As far as we're concerned--and certainly it's affirmed by the superior court decision in Delgamuukw--we did not relinquish or extinguish our ownership or our title to a lot of the land in Saskatchewan, to these lands in Canada. That's what our elders have been talking about for years. We didn't agree to give up this land; we agreed to share. So when we say we want our land back, we're saying, look, Canada is getting some very good benefits from the resources. In Saskatchewan, it's called the Natural Resources Transfer Agreement of 1930. All the resources go to provincial coffers; we get nothing, nothing at all. When we say we want our land back, our resources back, that is what will lead towards self-sustenance. That will lead towards getting our dignity back. That will lead towards treaty promises that were made.
That's what I'm talking about, sir.
I could actually answer that a bit.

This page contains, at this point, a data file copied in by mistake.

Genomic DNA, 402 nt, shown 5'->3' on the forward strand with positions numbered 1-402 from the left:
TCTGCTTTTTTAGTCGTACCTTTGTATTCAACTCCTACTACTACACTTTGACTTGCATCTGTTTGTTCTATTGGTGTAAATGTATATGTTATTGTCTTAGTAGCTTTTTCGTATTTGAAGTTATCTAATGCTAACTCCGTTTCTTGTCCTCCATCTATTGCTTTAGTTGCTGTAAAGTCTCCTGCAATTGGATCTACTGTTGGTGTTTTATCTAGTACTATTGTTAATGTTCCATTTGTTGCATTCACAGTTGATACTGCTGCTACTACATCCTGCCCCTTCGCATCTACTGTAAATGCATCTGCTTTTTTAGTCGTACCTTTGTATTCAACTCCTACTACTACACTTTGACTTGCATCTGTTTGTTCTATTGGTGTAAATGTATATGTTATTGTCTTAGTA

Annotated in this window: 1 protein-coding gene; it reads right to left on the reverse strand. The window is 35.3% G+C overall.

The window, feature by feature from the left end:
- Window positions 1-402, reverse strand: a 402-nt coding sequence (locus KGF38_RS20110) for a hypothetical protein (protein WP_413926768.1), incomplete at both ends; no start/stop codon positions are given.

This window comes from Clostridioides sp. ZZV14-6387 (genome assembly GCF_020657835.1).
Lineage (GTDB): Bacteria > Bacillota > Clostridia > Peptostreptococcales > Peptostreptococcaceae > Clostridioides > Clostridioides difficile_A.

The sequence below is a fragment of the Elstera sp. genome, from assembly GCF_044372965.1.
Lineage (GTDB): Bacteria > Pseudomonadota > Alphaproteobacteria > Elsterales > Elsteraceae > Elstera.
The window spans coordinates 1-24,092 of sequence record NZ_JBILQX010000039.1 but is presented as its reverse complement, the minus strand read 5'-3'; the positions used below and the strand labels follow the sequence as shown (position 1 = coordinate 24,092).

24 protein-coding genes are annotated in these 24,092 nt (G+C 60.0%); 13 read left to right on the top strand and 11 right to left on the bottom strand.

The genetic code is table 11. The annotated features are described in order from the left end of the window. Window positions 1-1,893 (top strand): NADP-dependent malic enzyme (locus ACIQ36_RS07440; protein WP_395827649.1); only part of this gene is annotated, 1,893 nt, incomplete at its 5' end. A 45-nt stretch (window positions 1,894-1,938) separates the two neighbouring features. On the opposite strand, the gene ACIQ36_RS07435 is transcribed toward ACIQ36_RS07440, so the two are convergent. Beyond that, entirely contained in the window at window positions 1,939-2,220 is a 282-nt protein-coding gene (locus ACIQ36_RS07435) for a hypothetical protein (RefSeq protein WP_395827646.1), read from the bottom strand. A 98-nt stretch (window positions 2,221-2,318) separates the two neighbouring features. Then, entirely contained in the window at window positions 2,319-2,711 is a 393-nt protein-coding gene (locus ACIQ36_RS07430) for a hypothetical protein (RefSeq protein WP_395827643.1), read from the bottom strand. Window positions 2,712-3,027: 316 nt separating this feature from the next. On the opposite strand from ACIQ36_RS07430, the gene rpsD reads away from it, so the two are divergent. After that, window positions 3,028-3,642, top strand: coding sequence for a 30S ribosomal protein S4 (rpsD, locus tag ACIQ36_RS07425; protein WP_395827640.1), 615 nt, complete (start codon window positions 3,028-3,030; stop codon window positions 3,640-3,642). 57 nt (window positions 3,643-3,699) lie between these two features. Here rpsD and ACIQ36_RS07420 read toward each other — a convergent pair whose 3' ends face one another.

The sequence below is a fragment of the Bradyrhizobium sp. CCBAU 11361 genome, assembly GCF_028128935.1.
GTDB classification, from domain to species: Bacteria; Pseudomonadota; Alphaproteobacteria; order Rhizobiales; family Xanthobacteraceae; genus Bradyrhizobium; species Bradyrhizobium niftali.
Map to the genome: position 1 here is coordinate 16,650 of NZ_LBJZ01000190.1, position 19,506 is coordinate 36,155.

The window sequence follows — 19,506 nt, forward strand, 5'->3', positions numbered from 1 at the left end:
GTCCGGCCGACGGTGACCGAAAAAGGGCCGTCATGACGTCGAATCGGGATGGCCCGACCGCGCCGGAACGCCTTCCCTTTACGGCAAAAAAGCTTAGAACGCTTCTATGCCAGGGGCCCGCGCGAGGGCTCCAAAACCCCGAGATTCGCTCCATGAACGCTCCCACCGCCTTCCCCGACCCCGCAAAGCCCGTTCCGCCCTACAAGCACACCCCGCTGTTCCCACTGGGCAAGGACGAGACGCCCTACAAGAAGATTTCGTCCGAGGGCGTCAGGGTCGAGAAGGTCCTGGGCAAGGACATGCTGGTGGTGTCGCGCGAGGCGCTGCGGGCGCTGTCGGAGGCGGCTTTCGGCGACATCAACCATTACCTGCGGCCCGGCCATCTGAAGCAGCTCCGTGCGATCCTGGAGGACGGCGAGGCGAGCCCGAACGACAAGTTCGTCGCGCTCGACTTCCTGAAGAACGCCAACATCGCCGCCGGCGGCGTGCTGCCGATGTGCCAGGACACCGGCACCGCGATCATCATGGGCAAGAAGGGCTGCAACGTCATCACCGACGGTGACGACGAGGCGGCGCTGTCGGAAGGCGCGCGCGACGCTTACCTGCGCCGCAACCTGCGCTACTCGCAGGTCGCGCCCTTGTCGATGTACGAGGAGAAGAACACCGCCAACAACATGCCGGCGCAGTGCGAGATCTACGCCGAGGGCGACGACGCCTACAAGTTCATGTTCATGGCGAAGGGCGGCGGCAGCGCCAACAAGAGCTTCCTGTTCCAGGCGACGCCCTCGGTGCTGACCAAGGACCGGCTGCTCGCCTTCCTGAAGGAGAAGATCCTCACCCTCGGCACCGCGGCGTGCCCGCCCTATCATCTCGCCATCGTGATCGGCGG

I do a lot of negotiations, and none of the negotiations I've been involved with actually provide for land. It's usually land on a willing buyer and willing seller basis.
The way a negotiation would work is that if a band lost 33,000 acres, as in the case of Kahkewistahaw, the settlement wouldn't give that specific land back. It would give money and allow them to buy land and purchase it up to reserve status. In terms of the tribunal being able to award compensation, if the first nation can take that compensation and purchase land back--that land or other land--I think that would be a good way to do it.
One of the weaknesses right now is the additions to reserve policy, and that's dealt with in the political accord. One of the things that really have to go hand in hand with this legislation is that there has to be a process in place whereby first nations can use their compensation, whether it's awarded through the tribunal or through negotiations, to either purchase the land they lost or purchase other land and transfer it to reserves. Again, the bill has to be looked at in terms of the political accord, and those commitments have to be realized as well.
Thank you, Mr. Chair, and thank you, panel members, for being here today.
I think all Canadians agree that the growth in the backlog of claims is unacceptable. Since 1993 it's grown from 350 to about 800, and that's certainly unacceptable. So I was glad to hear, in your opening statements, a number of phrases that indicate that this is a positive step.